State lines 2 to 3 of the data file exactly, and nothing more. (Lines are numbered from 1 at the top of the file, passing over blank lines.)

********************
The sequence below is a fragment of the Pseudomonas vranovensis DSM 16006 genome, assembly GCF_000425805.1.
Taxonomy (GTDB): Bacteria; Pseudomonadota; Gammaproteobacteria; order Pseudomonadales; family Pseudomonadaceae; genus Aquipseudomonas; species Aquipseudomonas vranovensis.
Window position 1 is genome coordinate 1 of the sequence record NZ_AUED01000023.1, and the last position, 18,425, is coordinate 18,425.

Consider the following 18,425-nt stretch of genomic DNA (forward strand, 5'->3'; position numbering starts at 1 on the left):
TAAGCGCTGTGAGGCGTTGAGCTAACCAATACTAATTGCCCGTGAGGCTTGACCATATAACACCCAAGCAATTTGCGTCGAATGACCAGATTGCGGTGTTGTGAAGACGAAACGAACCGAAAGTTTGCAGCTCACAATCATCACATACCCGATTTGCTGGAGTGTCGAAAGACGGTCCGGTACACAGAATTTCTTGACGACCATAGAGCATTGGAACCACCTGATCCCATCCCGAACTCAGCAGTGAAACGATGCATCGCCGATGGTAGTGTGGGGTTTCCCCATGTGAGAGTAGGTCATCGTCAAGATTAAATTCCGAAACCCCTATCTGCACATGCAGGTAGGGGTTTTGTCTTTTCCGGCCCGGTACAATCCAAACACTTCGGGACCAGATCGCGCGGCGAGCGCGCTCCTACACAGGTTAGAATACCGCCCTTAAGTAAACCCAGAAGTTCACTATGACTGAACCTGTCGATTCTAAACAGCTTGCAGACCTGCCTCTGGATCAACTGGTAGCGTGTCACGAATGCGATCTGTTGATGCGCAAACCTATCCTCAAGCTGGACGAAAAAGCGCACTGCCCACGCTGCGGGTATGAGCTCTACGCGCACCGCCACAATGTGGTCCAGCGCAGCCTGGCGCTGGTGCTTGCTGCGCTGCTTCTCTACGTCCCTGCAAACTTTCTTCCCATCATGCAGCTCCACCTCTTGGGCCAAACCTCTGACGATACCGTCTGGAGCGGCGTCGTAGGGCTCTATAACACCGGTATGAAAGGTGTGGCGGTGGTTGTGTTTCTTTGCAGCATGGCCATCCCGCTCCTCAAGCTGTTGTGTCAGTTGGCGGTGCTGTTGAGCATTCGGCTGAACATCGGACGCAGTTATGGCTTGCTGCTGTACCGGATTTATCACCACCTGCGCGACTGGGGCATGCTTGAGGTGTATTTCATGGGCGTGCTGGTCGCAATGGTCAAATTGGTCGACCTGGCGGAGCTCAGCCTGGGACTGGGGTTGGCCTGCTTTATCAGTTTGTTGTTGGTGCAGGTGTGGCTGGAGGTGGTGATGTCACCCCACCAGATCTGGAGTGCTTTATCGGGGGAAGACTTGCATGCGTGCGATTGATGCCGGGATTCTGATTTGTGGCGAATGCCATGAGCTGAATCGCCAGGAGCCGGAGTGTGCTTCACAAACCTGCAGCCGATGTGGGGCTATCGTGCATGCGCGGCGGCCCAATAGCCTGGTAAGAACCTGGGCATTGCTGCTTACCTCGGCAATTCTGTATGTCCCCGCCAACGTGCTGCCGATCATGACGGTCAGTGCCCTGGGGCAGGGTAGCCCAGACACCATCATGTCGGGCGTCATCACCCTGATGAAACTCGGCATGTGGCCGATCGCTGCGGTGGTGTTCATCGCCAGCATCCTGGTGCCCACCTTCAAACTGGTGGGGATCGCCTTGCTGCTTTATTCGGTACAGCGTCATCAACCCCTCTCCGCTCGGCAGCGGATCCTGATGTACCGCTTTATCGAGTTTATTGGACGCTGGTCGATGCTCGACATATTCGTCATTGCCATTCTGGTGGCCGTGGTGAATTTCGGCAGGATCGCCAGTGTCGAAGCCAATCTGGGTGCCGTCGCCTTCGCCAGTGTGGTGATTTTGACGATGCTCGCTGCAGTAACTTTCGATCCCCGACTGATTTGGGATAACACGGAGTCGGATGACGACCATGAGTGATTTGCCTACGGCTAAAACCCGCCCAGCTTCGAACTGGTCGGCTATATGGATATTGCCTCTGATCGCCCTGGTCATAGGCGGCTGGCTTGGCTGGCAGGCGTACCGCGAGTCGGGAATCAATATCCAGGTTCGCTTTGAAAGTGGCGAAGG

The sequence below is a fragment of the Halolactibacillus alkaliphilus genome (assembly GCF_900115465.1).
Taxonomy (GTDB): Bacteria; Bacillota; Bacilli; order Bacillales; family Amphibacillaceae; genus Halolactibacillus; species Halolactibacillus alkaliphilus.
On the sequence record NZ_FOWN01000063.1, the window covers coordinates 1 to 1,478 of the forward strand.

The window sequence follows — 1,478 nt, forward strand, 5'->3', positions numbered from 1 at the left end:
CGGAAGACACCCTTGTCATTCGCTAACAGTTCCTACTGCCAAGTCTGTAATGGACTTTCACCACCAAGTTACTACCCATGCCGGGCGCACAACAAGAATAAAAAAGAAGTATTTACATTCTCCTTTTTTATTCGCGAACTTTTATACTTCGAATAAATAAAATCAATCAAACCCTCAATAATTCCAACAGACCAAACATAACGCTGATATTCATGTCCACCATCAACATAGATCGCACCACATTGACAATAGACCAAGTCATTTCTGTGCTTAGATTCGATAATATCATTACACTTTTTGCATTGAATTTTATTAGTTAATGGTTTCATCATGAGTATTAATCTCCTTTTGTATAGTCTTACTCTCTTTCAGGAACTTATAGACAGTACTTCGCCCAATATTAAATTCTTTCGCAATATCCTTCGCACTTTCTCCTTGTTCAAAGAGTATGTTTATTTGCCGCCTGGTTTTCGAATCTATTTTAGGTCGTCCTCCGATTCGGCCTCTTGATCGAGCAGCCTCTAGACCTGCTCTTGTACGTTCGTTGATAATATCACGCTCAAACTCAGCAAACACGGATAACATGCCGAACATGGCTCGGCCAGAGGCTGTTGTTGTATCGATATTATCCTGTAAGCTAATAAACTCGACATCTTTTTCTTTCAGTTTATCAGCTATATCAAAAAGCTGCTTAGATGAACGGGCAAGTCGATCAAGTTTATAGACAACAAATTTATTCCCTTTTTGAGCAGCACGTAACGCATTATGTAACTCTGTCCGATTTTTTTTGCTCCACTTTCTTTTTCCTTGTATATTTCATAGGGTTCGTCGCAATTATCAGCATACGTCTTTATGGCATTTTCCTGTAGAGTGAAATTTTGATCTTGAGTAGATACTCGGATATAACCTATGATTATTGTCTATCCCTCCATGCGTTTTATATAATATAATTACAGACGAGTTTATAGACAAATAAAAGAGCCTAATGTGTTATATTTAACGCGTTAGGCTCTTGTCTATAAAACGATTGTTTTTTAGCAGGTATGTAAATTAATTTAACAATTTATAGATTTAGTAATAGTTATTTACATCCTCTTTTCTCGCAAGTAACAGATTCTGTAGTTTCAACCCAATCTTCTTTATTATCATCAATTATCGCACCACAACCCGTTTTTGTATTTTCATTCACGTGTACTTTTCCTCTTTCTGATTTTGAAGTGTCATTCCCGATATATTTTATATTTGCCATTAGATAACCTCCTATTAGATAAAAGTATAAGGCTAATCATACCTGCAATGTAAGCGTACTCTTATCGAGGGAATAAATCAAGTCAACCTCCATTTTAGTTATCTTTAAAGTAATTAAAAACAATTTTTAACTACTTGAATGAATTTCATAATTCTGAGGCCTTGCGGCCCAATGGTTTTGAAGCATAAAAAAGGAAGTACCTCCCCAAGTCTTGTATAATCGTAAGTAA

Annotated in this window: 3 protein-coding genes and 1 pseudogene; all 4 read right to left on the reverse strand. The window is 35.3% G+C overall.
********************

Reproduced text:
Taxonomy (GTDB): Bacteria; Pseudomonadota; Gammaproteobacteria; order Pseudomonadales; family Pseudomonadaceae; genus Aquipseudomonas; species Aquipseudomonas vranovensis.
Window position 1 is genome coordinate 1 of the sequence record NZ_AUED01000023.1, and the last position, 18,425, is coordinate 18,425.